The basics of learning to swim can be applied to every stroke that you learn. These simple principles focus on:
Each of these stages can't be performed effectively without first perfecting the previous stage. I'm going to tell you how to get each of these stages right with the butterfly stroke, which is an advanced swim stroke.
Your body should be flat and horizontal in the water with your shoulders and hips all inline. The undulation of the body is at the heart of the butterfly stroke, and can take some practice to get used to.
Your head and chest lead the movement. As your arms enter the water push down and forwards into the water with your head and chest and let your hips and feet follow. As you pull back with your arms your head and chest will rise allowing you to take a breath. This should create a dolphin-like motion.
In butterfly the movements of the legs are rather simple, both legs do a simultaneous whipping motion with the feet pointed. It is however the undulation of the body that is the heart of the butterfly stroke, and it takes practice to integrate the kick with undulation of the body to get propulsion.
The undulation is initiated by your head and chest before travelling down your torso, hips and then into your legs, where it ends in a dolphin-like kick. To start this your body needs to be in a horizontal position in the water, with your head in line with your torso. Arms can either extend forward or be at your sides, and your legs are close together and your feet are pointed.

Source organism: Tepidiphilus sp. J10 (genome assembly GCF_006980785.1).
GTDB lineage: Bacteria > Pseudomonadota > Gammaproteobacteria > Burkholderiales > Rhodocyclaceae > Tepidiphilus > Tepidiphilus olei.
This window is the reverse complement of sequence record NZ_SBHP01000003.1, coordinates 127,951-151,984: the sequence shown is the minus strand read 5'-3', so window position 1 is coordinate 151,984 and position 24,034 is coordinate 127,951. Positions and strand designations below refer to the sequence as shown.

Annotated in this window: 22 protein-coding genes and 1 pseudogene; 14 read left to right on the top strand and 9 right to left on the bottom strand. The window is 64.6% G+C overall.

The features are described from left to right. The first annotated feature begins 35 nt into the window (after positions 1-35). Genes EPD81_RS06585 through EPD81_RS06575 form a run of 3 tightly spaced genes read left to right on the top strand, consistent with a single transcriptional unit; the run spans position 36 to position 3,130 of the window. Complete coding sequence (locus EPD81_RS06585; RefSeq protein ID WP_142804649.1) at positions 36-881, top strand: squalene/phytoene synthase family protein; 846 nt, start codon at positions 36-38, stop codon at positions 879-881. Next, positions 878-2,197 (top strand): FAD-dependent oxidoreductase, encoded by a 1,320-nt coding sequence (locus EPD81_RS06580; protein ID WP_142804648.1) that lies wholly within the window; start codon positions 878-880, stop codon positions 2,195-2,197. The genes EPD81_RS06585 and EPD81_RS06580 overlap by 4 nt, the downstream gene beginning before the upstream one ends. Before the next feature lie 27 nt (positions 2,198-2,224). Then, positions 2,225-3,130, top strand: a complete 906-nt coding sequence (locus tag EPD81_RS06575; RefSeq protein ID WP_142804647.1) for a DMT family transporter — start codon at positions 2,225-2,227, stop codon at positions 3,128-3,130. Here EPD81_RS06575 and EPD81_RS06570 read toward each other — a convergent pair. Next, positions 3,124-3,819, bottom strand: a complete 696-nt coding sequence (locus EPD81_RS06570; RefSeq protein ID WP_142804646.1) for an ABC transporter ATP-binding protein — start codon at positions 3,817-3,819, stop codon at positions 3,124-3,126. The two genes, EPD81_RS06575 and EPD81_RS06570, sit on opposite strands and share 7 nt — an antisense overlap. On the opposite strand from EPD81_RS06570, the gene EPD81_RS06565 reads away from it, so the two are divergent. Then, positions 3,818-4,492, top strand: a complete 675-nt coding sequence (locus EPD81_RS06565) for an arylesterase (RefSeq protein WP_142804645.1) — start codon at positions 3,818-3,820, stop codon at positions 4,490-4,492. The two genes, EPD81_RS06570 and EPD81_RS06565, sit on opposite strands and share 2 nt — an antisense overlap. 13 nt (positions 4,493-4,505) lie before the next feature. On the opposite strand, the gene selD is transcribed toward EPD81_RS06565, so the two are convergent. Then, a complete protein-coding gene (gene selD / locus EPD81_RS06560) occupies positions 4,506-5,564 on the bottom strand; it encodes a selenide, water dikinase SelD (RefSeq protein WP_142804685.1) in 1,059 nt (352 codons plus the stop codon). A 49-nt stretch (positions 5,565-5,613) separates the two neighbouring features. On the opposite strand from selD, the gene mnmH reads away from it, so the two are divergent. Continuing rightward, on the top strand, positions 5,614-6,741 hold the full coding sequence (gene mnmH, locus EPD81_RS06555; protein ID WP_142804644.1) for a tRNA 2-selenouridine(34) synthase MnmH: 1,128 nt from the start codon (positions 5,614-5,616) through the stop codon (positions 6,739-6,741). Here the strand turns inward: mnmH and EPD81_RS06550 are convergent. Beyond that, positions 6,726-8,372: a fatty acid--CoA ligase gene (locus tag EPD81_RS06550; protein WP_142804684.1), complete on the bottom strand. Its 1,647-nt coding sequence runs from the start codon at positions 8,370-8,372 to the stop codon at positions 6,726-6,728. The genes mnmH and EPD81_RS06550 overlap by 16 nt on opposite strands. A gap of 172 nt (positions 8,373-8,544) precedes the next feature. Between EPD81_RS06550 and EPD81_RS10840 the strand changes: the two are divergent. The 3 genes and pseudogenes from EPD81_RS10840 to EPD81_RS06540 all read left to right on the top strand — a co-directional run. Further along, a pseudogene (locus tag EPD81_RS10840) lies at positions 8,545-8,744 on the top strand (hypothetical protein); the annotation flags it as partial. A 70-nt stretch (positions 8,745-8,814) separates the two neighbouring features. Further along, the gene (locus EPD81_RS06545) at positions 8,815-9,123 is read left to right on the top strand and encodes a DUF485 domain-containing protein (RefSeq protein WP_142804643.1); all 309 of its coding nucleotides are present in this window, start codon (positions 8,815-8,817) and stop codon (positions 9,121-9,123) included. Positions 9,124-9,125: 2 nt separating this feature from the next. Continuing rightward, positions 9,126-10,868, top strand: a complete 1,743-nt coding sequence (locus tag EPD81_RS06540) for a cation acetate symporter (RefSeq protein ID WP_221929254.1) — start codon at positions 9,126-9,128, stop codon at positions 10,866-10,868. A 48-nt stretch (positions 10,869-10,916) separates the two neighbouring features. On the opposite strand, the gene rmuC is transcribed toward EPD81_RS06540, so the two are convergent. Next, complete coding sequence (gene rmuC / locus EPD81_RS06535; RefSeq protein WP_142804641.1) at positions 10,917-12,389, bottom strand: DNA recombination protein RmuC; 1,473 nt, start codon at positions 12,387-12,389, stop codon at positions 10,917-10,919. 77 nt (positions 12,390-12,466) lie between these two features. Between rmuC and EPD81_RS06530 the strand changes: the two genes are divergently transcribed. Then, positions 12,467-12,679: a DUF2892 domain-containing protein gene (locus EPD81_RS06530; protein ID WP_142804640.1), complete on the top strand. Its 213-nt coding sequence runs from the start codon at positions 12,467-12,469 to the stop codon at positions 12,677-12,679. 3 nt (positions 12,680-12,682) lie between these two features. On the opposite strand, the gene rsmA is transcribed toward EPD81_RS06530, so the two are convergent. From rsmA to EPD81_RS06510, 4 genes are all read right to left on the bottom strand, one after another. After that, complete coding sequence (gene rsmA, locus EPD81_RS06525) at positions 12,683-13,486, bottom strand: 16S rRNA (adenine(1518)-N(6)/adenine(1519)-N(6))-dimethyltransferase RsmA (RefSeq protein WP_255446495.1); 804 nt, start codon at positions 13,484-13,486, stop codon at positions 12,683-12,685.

As with all swim strokes most of your propulsion will come from your arms.
Your hands will enter the water in front of your head, keeping the arms relaxed. From here pull down through the water towards your hips, going slightly outwards and then inwards again.
Keep your arms nice and wide as they exit the water again and keep up the speed.
Now that you have got the stroke developed you can move on to the breathing. This tends to be the part of the stroke where most people struggle.
For butterfly you breathe in as your arms pull backwards in the water. This motion pulls your head and chest out of the water to enable the breath to be taken. Make sure you lift your head to look forward instead of down, but stay as low as you can, trying to get your chin just out of the water. If you go too high your legs will drop increasing your drag and slowing your down. If you stay too low you will not be able to get your breath in. Aim to take a breath every one or two strokes.
Never attempt a swimming stroke for the first time on your own. Expert instruction is available at all Nuffield Health swimming pools.
Last updated Wednesday 21 September 2016
First published on Thursday 1 September 2016